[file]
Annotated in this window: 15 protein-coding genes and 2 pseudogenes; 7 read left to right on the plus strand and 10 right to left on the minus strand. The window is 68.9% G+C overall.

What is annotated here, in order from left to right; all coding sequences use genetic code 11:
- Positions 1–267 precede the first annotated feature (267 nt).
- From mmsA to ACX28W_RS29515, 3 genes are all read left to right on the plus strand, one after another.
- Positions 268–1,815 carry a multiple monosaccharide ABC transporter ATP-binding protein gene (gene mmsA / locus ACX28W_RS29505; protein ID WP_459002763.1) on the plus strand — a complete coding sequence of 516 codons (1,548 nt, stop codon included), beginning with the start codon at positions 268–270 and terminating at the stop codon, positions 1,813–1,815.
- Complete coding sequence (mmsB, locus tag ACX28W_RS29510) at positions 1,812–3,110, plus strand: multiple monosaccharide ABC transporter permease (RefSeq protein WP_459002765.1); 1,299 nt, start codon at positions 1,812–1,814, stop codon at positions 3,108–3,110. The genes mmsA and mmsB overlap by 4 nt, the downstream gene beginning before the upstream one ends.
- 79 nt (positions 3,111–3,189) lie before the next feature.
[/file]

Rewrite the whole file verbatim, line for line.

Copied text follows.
Annotated in this window: 15 protein-coding genes and 2 pseudogenes; 7 read left to right on the plus strand and 10 right to left on the minus strand. The window is 68.9% G+C overall.

What is annotated here, in order from left to right; all coding sequences use genetic code 11:
- Positions 1–267 precede the first annotated feature (267 nt).
- From mmsA to ACX28W_RS29515, 3 genes are all read left to right on the plus strand, one after another.
- Positions 268–1,815 carry a multiple monosaccharide ABC transporter ATP-binding protein gene (gene mmsA / locus ACX28W_RS29505; protein ID WP_459002763.1) on the plus strand — a complete coding sequence of 516 codons (1,548 nt, stop codon included), beginning with the start codon at positions 268–270 and terminating at the stop codon, positions 1,813–1,815.
- Complete coding sequence (mmsB, locus tag ACX28W_RS29510) at positions 1,812–3,110, plus strand: multiple monosaccharide ABC transporter permease (RefSeq protein WP_459002765.1); 1,299 nt, start codon at positions 1,812–1,814, stop codon at positions 3,108–3,110. The genes mmsA and mmsB overlap by 4 nt, the downstream gene beginning before the upstream one ends.
- 79 nt (positions 3,111–3,189) lie before the next feature.